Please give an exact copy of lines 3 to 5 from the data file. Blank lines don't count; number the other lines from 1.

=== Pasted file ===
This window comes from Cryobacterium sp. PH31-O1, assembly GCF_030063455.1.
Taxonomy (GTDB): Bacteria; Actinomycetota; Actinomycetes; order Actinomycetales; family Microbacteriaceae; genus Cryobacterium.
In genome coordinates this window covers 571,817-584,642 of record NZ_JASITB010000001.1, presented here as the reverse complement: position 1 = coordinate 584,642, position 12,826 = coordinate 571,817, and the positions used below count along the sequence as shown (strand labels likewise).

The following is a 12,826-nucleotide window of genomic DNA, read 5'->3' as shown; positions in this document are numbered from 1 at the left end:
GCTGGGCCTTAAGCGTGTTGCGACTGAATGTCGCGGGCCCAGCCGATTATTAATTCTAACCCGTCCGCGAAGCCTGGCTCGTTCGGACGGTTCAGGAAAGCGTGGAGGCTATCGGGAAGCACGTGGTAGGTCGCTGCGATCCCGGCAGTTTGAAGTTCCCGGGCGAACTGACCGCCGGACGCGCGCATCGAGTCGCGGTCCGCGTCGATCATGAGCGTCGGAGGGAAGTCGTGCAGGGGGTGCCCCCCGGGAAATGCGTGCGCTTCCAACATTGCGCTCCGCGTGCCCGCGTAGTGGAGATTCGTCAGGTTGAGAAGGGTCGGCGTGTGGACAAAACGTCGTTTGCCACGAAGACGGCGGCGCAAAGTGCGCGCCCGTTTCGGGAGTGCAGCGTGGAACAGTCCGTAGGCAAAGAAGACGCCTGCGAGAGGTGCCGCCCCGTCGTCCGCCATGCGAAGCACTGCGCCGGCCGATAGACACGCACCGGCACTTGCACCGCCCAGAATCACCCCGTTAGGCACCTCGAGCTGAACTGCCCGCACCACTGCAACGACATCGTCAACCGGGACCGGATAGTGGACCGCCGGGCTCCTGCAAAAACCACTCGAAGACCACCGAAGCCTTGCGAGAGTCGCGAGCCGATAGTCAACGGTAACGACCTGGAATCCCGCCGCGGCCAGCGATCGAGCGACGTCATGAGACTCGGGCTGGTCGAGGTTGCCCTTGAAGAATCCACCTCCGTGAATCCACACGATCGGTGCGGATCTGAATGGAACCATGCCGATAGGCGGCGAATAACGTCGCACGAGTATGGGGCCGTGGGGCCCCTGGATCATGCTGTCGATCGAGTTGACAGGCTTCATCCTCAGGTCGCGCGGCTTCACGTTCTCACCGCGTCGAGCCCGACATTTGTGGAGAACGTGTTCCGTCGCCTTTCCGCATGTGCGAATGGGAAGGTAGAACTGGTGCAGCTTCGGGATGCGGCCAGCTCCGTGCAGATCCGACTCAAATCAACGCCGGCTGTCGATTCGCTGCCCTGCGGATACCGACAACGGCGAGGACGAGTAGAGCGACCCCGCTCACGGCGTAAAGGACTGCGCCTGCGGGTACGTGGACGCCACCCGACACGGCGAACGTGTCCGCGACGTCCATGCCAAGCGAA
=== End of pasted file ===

In genome coordinates this window covers 571,817-584,642 of record NZ_JASITB010000001.1, presented here as the reverse complement: position 1 = coordinate 584,642, position 12,826 = coordinate 571,817, and the positions used below count along the sequence as shown (strand labels likewise).

The following is a 12,826-nucleotide window of genomic DNA, read 5'->3' as shown; positions in this document are numbered from 1 at the left end:
GCTGGGCCTTAAGCGTGTTGCGACTGAATGTCGCGGGCCCAGCCGATTATTAATTCTAACCCGTCCGCGAAGCCTGGCTCGTTCGGACGGTTCAGGAAAGCGTGGAGGCTATCGGGAAGCACGTGGTAGGTCGCTGCGATCCCGGCAGTTTGAAGTTCCCGGGCGAACTGACCGCCGGACGCGCGCATCGAGTCGCGGTCCGCGTCGATCATGAGCGTCGGAGGGAAGTCGTGCAGGGGGTGCCCCCCGGGAAATGCGTGCGCTTCCAACATTGCGCTCCGCGTGCCCGCGTAGTGGAGATTCGTCAGGTTGAGAAGGGTCGGCGTGTGGACAAAACGTCGTTTGCCACGAAGACGGCGGCGCAAAGTGCGCGCCCGTTTCGGGAGTGCAGCGTGGAACAGTCCGTAGGCAAAGAAGACGCCTGCGAGAGGTGCCGCCCCGTCGTCCGCCATGCGAAGCACTGCGCCGGCCGATAGACACGCACCGGCACTTGCACCGCCCAGAATCACCCCGTTAGGCACCTCGAGCTGAACTGCCCGCACCACTGCAACGACATCGTCAACCGGGACCGGATAGTGGACCGCCGGGCTCCTGCAAAAACCACTCGAAGACCACCGAAGCCTTGCGAGAGTCGCGAGCCGATAGTCAACGGTAACGACCTGGAATCCCGCCGCGGCCAGCGATCGAGCGACGTCATGAGACTCGGGCTGGTCGAGGTTGCCCTTGAAGAATCCACCTCCGTGAATCCACACGATCGGTGCGGATCTGAATGGAACCATGCCGATAGGCGGCGAATAACGTCGCACGAGTATGGGGCCGTGGGGCCCCTGGATCATGCTGTCGATCGAGTTGACAGGCTTCATCCTCAGGTCGCGCGGCTTCACGTTCTCACCGCGTCGAGCCCGACATTTGTGGAGAACGTGTTCCGTCGCCTTTCCGCATGTGCGAATGGGAAGGTAGAACTGGTGCAGCTTCGGGATGCGGCCAGCTCCGTGCAGATCCGACTCAAATCAACGCCGGCTGTCGATTCGCTGCCCTGCGGATACCGACAACGGCGAGGACGAGTAGAGCGACCCCGCTCACGGCGTAAAGGACTGCGCCTGCGGGTACGTGGACGCCACCCGACACGGCGAACGTGTCCGCGACGTCCATGCCAAGCGAA